Welcome in Lahad Datu. This small town at the East-coast of Sabah, has an estimated population of 200.000 persons. Lahad Datu has a small airport with daily flights to and from Kota Kinabalu. Lahad Datu is surrounded by stretches of cocoa and oil palm plantations. It is also an important timber exporting port.
For tourists, Lahad Datu is the main gateway to Tabin Wildlife and Danum Valley. It is a 2,5 hours by taxi/bus to Sandakan, and also 2,5 hours to Semporna or Tawau.
Tabin Wildlife Refuge is a nature preserve. It was created in 1984 to preserve Sabah’s disappearing wild animals. Occupying a large part of the peninsula forming the northern headland of Darvel Bay, it is located 48 kilometers east of Lahad Datu. Tabin Wildlife Reserve (TWR or Tabin) comprises a rectangular area of approximately 122,539 ha. in the centre of the Dent Peninsula, north-east of Lahad Datu town, south of the lower reaches of the Segama River and north of the Silabukan Protection Forest Reserve. It can be reached via sealed and gravel roads from Lahad Datu in about 40 minutes. The reserve is covered with lowland dipterocarp forest.
Fauna: Tabin has been declared a Wildlife Reserve primarily on account of the large number of animals inhabiting its forests, some of which are highly endangered. The three largest mammals of Sabah – the Borneo Elephant, Sumatran Rhinoceros and Tembadau (Bos javanicus), are all found within the reserve. The elephant population has been estimated to 120-300 animals in 1993. Other ungulate species include Sambar, Muntjac and Mouse Deer. In addition seven of Sabah´s eight primate species are present, among them Orang Utan and Proboscis Monkey. However, these two species occur in relatively low numbers in the reserve. The biggest predator in the reserve is the Sunda Clouded Leopard. There are also several other smaller carnivores in the reserve. Of bird species, 42 families representing 220 species have been recorded.
The land belongs to the people of Sabah. It is under government ownership and has Reserve status. The Sabah Wildlife Department is the custodian of the animals in the reserve. The Sabah Forestry Department is responsible for the trees in Tabin. In 1998, the Malaysian government privatized ecotourism programmes for Tabin and over the last few years increasing numbers of tourists have been coming to the reserve. Among activities permitted in the reserve are jungle trekking, wildlife viewing, photography and filming. Natural mud volcanoes are an important natural attraction for wildlife seeking salt, and these have become a bonus for visitors coming to see wild animals.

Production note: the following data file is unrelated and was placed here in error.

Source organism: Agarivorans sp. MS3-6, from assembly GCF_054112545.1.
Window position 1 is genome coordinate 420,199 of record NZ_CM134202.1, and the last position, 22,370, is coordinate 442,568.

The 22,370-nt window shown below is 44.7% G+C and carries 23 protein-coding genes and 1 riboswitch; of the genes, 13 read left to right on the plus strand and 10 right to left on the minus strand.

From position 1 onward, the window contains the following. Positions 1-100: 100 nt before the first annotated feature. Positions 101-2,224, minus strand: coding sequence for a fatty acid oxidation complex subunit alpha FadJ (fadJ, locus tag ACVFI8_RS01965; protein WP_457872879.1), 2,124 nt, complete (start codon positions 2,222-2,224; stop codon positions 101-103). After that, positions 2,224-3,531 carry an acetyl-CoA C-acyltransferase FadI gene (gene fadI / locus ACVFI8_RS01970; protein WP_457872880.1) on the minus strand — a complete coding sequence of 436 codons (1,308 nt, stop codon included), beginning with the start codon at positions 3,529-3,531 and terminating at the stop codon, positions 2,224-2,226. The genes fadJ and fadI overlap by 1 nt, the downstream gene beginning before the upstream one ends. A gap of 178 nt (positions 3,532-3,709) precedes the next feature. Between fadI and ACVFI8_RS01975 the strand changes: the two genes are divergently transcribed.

Danum Valley Conservation Area is a 438 square kilometres tract of relatively undisturbed lowland dipterocarp forest in Sabah, Malaysia. It has an extensive diversity of tropical flora and fauna, including such species as the rare Sumatran rhinoceros, orangutans, gibbons, mousedeer, clouded leopards and over 270 bird species. Activities offered are jungle treks, river swimming, bird watching, night jungle tours and excursions to nearby logging sites and timber mills.
The area holds unique status in the sense that before it became a conservation area there were no human settlements within the area, meaning that hunting, logging and other human interference was non existent making the area almost unique. It is managed by Yayasan Sabah for conservation, research, education, and habitat restoration training purposes.
The nearest town, Lahad Datu is about 82 km away (about a 2 hours drive on mainly logging roads). Danum Valley Field Centre is a research establishment for scientists and education purposes, and a nursery for propagating Dipterocarpus trees by the 100,000s. There is one lodge, the Borneo Rainforest Lodge, for tourists. From here visitors can do guided walks through lowland rainforest trails, and many people go there mainly for bird watching. Other activities include night walks and drives.
Fauna: The lowland tropical rainforest is home to many birds and mammals. It is the only place where the enigmatic Spectacled Flowerpecker has been recorded. Orangutans, Müller’s Bornean gibbons, and other primates, including Horsfield’s tarsier, as well as deer, wild cats and the rare Bornean Pygmy Elephant may be seen. Other notable species that inhabit the area are the Sun Bear and Sumatran Rhino.